The concept of pure oral EM is controversial and not universally accepted since some dermatologists believe that the characteristic appearance and distribution of skin lesions are the sine qua non for the diagnosis of EM. Nevertheless, cases of oral EM without skin involvement have been reported.131 Intraoral lesions are irregular bullae, erosions, or ulcers surrounded by extensive erythema. Crusting and bleeding of the lips are common, but not always present.124,132
Primary HSV gingivostomatitis with its viral prodrome and erosions and ulcerations may resemble oral EM, but these lesions are culture positive for HSV and do not usually present with the typical skin rash. Oral ulcers of HSV are usually smaller, well circumscribed, and clustered, whereas EM lesions are larger and irregular. Autoimmune vesiculobullous disease such as pemphigus and pemphigoid may have oral ulcers and skin lesions, although skin lesions are bullous in nature and not maculopapular, without the centripetal progression seen in EM. They are chronic, slowly progressive diseases that usually persist for months, whereas EM heals within weeks.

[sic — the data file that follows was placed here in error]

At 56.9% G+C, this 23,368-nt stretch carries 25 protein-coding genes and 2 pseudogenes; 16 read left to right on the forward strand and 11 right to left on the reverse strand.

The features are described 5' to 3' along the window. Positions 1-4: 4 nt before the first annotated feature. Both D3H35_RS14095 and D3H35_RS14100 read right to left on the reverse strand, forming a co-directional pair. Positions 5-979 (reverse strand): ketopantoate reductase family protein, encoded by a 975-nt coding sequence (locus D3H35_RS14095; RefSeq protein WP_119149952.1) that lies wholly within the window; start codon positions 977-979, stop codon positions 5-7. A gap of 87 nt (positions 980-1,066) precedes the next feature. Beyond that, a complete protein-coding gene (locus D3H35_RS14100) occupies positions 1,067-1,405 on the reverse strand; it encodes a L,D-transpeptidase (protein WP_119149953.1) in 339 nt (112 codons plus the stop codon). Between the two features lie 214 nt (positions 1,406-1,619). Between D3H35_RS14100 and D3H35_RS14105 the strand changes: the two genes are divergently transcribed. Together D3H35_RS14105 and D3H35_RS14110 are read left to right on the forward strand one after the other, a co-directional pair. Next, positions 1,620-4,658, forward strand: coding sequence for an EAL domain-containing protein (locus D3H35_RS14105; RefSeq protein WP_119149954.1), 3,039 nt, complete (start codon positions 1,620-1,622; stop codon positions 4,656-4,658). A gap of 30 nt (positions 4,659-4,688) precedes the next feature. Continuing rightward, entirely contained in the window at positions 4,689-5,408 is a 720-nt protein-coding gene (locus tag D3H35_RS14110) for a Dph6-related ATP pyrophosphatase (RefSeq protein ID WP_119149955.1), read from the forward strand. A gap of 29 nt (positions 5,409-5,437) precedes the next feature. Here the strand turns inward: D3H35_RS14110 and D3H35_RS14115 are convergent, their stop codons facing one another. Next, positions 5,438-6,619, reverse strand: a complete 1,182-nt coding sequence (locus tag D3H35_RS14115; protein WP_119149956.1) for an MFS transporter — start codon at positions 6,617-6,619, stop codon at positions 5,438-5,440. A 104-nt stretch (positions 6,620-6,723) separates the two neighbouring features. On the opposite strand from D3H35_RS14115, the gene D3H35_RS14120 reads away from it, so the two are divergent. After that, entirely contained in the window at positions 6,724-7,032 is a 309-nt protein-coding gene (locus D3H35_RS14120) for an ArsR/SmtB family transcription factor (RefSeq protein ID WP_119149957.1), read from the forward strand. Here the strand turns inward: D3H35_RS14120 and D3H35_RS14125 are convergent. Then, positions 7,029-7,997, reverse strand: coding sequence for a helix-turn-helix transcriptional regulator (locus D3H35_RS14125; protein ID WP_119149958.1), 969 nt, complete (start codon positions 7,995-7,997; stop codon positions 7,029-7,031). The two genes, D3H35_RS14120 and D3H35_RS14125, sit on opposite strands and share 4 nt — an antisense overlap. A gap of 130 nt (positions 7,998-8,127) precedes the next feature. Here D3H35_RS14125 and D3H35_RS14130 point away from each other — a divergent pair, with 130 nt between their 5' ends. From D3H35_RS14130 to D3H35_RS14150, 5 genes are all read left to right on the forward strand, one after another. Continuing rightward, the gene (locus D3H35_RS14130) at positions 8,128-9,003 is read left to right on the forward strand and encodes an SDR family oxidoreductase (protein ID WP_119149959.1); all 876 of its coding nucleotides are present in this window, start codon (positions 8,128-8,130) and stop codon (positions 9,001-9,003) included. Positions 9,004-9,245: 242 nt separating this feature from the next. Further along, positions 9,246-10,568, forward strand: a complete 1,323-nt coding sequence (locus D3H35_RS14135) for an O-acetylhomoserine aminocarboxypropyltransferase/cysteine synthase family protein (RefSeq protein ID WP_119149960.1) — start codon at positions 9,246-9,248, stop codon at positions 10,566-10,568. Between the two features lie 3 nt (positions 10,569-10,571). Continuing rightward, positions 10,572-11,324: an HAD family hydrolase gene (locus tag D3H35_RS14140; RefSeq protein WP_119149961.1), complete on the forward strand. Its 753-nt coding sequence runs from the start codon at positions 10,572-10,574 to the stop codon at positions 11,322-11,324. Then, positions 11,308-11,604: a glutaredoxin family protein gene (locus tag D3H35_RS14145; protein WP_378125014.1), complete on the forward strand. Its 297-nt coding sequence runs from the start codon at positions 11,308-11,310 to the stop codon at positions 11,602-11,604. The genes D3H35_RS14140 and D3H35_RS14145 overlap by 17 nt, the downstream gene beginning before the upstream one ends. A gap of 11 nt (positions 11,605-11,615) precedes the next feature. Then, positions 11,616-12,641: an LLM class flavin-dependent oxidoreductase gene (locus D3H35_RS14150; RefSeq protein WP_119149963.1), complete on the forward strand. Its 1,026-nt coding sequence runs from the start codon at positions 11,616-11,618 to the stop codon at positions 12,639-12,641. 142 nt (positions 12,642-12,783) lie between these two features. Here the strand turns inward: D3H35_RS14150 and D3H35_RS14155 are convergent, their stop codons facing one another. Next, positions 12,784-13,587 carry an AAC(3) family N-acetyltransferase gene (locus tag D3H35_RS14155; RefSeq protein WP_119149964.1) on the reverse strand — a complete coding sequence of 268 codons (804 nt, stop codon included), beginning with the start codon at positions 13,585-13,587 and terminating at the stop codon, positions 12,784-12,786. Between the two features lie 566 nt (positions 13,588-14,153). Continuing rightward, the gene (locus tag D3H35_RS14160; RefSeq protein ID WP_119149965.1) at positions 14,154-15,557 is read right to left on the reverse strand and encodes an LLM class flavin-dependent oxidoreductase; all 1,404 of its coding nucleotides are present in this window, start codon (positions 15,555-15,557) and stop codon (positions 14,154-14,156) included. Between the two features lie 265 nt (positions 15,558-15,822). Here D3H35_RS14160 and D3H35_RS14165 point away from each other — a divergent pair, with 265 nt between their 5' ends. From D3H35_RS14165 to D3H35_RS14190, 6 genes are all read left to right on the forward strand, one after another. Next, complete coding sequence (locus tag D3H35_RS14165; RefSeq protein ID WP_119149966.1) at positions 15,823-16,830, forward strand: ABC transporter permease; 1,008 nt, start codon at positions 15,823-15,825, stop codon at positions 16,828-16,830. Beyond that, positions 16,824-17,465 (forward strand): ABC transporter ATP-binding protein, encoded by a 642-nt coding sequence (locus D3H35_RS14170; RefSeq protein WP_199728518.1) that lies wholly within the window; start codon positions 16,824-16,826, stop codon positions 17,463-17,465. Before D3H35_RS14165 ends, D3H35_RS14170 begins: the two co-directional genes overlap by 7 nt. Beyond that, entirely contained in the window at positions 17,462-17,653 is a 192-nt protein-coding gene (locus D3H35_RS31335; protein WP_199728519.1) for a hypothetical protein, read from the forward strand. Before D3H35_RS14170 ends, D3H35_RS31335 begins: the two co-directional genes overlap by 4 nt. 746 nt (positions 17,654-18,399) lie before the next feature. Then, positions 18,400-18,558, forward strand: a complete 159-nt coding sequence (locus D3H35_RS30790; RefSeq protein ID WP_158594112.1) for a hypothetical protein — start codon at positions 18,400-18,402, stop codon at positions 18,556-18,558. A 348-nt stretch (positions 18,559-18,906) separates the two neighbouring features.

Hemorrhagic crusts on the lips are seen in paraneoplastic autoimmune multiorgan syndrome/paraneoplastic pemphigus (associated with malignancies, see below) and Stevens‐Johnson syndrome (often drug‐induced, see below). The latter may be difficult to distinguish from EM.
Recurrent oral EM in the absence of skin findings may be confused with recurrent aphthous ulcers (see below), but aphthous ulcers present as discrete ovoid or round ulcers, whereas ulcers of EM are more diffuse and irregular with marked erythema.
The diagnosis is made primarily on clinical findings and a recent history of recrudescent HSV infection. IgG and IgM levels are not a reliable test for recrudescence or asymptomatic reactivation although they may be suggestive. A negative IgG level rules out HSV as an etiologic agent.
Early lesions show lymphocytes and histiocytes in the superficial dermis around superficial dermal vessels. This is followed by hydropic degeneration of basal cells, keratinocyte apoptosis and necrosis, subepithelial bulla formation, and a lymphocytic infiltrate.133 Leukocyte exocytosis is also usually noted.